What's happening to BB Plaza?
Rumour has it that BB Plaza will be demolished to make way for the MRT project. Kong Wai Yeng talks to tenants at the declining mall for some answers. Photography Amir Rashid
Planted in the heart of our city that continuously stretches skyward, Bukit Bintang (BB) Plaza is so quiet it could pass off as a scene in ‘Dawn of the Dead’. There aren’t any zombies except for naked mannequins and shop owners who languidly roll their head from one side to another. People here are bored, business is scarce, and tourists only trickle into the souvenir and camera shops on the ground floor occasionally. Built in 1979, BB Plaza is turning into a ghost mall; except that it isn’t. It might actually be demolished to make way for the Klang Valley Mass Rapid Transit (MRT) underground station. Tenants have been roused but for the wrong reasons. They’re on the warpath to seek explanation from the MRT developers who rescinded on their words.
‘At first, they said that the MRT project won’t affect us. Now they want us to move out? The management (UDA Holdings Bhd) left us in the lurch without a proper discussion with the tenants,’ laments camera shop owner KP Tam who spoke to us on July 1, three days before the authorities claimed that BB Plaza is staying. They later promised that if BB Plaza were to change ownership, the current tenants would be given priority at the soon-to-be renovated shopping complex.
KP Tam set up his camera shop Foto Edar in 1981, and braved the daunting transition era of analogue to digital photography. Having been in the mall for the past 31 years, KP Tam saw BB Plaza dwindle from the state of glitz to disuse and disrepair. ‘In the ’30s, there was also BB Park, which was where Sungei Wang Plaza is now. There were stage performances, cabarets, theatres and a boxing ring. I went there often, and the place was lively with locals and foreigners. And then the developers wiped out the place to build high rise, because we need to measure up to the exuberance and advancement of a city,’ says KP Tam.
It all sounds far too familiar. This scenario has played out several times in the last few months, starting with Jalan Sultan, Taman Tun Dr Ismail and now BB Plaza. The developers, MRT Co, are sparking pockets of fire across town – the fracas at Jalan Sultan has not yet abated and they’re harrying more people to launch into protests. If the city really had the rakyat in mind, why only choose to ‘upgrade’ BB Plaza when the MRT project is about to take place? Why not 15 years ago when shop owners were clobbered by recession, and had to carry on in dilapidated conditions before they faced the barrage of glittery malls like Berjaya Times Square, Pavilion and Fahrenheit 88?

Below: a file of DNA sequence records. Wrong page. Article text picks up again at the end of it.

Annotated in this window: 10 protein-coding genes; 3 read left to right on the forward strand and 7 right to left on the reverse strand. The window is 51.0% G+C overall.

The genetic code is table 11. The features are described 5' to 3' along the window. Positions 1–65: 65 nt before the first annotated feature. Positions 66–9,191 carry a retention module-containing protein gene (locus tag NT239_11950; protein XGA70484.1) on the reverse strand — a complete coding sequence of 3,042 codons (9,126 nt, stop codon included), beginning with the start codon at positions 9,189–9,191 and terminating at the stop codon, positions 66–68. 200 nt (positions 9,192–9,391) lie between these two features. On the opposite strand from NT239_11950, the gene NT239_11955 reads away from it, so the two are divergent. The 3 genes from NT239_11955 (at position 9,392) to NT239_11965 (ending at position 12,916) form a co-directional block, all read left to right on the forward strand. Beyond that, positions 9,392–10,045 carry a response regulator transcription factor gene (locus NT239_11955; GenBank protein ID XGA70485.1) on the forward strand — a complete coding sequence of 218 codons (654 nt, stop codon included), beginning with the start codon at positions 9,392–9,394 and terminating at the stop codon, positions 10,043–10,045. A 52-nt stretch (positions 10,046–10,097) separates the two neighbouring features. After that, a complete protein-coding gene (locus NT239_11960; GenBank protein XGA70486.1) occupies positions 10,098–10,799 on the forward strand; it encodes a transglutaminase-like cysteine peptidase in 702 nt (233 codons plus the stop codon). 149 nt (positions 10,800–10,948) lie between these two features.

‘The management didn’t create any publicity for the mall. Look at this place. On weekdays, there are more mannequins than shoppers,’ says Faizun, owner of JL Manshop who has been tailoring suits and Baju Melayu since 1985. ‘Before politicians took over the top positions in UDA, the management was good. Now, just compare our grotty toilets with Sungei Wang’s. No one is properly maintaining this place. People changed throughout the years as well. We used to be a tight-knit community, always looking out for each other. You know KP Tam downstairs? We’re good friends,’ says Faizun. It’s true. The top three floors of BB Plaza are occupied by rundown hair salons, a cluster of old boutiques and the deserted Metrojaya. The mall looks like a vacant shell that’s sitting on life support, waiting to get its plug pulled.
We approached UDA for their feedback and a managerial officer, who did not wish to be named, explained, ‘We’re doing everything we can to help the tenants. If BB Plaza were to be demolished, the UDA office goes as well. We have no place to go too. The tenants must understand that renovation and renewal may be good to help out their business.’ Should the refurbishment of BB Plaza take place and tenants forced to vacate, will there be compensation for business loss? What about the rental rates? The officer said, ‘Nothing is confirmed as of now. We’ll have to wait and see.’ Tenants at BB Plaza are currently paying a rental fee between RM3,500 to RM4,500, depending on the size of their shop. If they wish to relocate to other locations say in Sungei Wang, an unfurnished 300sq shop will cost at least RM8,000 for rent.
Bear in mind that the descent of failing malls doesn’t happen overnight. A mall fades out due to the pressure from new malls opening nearby, but its demise stems from poor and apathetic management. The blight of an ailing building is a weight on the community– empty malls can become liabilities if they sit unkempt, attracting crimes and lowering property values. BB Plaza is one of the last pioneer malls in KL, and it may be sad to see a place with so many memories razed. Instead of tearing down the building to construct the MRT, retrofitting the mall into a sustainable mixed-use centre might be a solution. The management can start with offices or fitness centres on the top floors while a public plaza, open-air store fronts and outdoor cafés dominate the lower ground to enhance pedestrian traffic.
The current mall culture calls for a place to socialise – it's no longer just a big-box store for people to shop. Building a MRT station near BB Plaza is both a blessing and a curse; it could breathe new life into the fallowing complex if BB Plaza is to stay. Or the unsightly infrastructure will be destroyed altogether for the sake of city regeneration. Granted, BB Plaza may not hold as much sentimental or heritage value as say, Jalan Sultan. But the point is, development in this city is often haphazard and lacks proper, convincing vision. Yes, this city needs to improve, needs to modernise, but at what cost?